"Another thing is the morale boost. It's not always killing and fighting, (there are) a lot of good things. There's a lot of bonding that goes on...and a lot of friendship building and a lot of other positive aspects that people can learn and take away from a war situation and back home in the United States as well."

There's something for everyone at the film festival, Millet said, explaining that each night is dedicated to different groups, especially wounded warriors (May 13) and families (May 15). Many of this year's submissions focus on post-traumatic stress disorder, but the selections are diverse.

"We have patriotic films that pull at the heartstrings. We have popcorn action films that keep you on the edge of your seat. We have the historical documentaries that you might see on the Military Channel or History Channel. We have the intense, gritty combat films. Whatever kind of military film you like, we have to offer. It's possible to sit through our entire slate of films and experience every single human emotion," he explained.

For example, Millett described last year's "Injury Slight, Please Advise" as a real "Indiana Jones" film. It's about Capt. Charles Sullivan, an Army Air Corps fighter pilot who was shot down over New Guinea during World War II and survived a month in the jungle, even escaping a group of headhunters. The real Sullivan was in the audience.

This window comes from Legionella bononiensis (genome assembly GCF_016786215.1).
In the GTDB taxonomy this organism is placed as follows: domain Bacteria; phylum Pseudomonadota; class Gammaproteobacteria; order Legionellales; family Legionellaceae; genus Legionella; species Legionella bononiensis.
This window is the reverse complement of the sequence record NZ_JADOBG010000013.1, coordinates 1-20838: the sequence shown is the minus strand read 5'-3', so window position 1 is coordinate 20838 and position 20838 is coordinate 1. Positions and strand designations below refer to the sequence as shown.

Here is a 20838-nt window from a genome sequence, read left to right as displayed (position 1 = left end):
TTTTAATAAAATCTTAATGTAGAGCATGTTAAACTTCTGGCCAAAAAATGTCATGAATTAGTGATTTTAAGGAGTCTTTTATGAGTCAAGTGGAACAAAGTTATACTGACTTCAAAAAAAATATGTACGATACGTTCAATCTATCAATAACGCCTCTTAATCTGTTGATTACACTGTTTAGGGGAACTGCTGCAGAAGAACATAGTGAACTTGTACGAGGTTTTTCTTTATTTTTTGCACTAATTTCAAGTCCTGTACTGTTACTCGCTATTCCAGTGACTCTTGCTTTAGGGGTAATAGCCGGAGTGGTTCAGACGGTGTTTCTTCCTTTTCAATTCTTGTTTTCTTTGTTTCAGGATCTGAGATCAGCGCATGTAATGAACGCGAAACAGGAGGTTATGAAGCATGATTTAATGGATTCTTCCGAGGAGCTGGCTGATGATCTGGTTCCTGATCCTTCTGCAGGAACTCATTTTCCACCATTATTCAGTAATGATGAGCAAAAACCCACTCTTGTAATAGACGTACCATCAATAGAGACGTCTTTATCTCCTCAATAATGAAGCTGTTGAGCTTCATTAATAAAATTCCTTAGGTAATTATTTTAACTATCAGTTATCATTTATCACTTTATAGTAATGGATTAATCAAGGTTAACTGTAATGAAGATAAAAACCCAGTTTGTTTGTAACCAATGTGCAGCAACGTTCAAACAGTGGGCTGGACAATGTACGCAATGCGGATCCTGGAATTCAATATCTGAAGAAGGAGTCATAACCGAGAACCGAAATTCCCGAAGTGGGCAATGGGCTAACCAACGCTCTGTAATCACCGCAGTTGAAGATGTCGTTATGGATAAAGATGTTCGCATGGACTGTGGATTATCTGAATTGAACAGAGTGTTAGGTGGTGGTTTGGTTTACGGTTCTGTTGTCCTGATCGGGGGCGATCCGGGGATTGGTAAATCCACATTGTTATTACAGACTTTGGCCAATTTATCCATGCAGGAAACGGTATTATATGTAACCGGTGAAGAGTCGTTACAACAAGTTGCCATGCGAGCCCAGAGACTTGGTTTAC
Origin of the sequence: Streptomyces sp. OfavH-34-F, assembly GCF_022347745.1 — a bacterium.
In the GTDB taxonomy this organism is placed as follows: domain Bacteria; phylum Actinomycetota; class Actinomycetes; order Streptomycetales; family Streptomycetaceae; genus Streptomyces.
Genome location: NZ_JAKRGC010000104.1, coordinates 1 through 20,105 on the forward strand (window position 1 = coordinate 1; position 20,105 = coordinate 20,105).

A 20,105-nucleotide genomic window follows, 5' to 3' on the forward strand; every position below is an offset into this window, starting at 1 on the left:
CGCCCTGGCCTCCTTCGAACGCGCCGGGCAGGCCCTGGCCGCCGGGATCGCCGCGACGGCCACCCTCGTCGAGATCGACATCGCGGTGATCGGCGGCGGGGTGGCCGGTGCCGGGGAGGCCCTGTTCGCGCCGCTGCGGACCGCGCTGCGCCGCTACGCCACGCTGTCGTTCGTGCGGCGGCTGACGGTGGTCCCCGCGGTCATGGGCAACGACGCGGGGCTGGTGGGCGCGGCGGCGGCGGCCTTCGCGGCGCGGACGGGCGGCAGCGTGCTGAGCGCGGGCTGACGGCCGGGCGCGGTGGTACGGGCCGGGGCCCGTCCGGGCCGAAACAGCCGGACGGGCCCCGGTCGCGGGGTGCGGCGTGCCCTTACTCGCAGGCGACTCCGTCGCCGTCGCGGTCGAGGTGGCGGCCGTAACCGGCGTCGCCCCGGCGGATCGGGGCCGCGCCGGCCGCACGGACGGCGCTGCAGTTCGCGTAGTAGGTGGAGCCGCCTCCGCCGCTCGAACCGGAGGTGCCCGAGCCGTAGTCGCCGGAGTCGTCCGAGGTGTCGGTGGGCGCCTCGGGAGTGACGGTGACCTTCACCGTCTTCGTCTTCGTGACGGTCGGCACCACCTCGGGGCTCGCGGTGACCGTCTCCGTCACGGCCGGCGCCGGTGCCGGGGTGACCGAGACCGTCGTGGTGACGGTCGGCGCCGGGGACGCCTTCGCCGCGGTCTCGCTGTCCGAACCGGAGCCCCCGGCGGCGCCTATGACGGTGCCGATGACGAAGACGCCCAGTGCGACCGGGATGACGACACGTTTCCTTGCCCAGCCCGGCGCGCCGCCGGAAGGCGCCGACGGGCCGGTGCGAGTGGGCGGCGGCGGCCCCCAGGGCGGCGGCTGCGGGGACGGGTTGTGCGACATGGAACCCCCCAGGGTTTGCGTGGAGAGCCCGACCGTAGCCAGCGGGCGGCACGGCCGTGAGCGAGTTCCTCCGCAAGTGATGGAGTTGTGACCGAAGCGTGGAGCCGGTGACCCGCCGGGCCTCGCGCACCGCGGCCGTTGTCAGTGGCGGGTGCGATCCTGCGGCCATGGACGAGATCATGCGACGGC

"That's what's important about our festival," said Millett. "We don't just screen films. We create experiences for people. You actually get to meet these GI heroes."

In July 2009, the festival co-hosted an advanced screening of Academy Award Best Picture winner "The Hurt Locker," while May 14, actress Glenn Close will premier a short film she directed and narrated, "Pax," about post-traumatic stress disorder. This year's "Warrior Champions" follows four severely wounded Soldiers in their quest to compete in the 2008 Paralympic Games in Beijing, and another documentary, "Chosin," chronicles the escape of 15,000 U.S. troops from 120,000 Chinese soldiers who surrounded them in the frozen mountains of North Korea.

With notable exceptions like "Valkyrie," starring Tom Cruise, which was shown to wounded warriors in a special screening to help kick off 2009's festival, and HBO's "Taking Chance," starring Kevin Bacon, the films usually premier at the festival, and most are by independent, professional filmmakers.

Several have been picked up for distribution in theaters nationwide, including the 2008 GI Film Festival Best Documentary Feature winner, "Brothers at War," about a filmmaker's journey to understand the experiences of his two brothers serving in Iraq. He followed them to Iraq and embedded with their unit in what film critic Roger Ebert called an "honest, on-the-ground documentary about the lives of Americans fighting (in Iraq)." It was recently released on DVD, and PBS has nationally run both "The Last 600 Meters" about Najaf and Fallujah, Iraq, and "The Way We Get By," the story of a group of senior citizens who greet Soldiers at a Maine airport.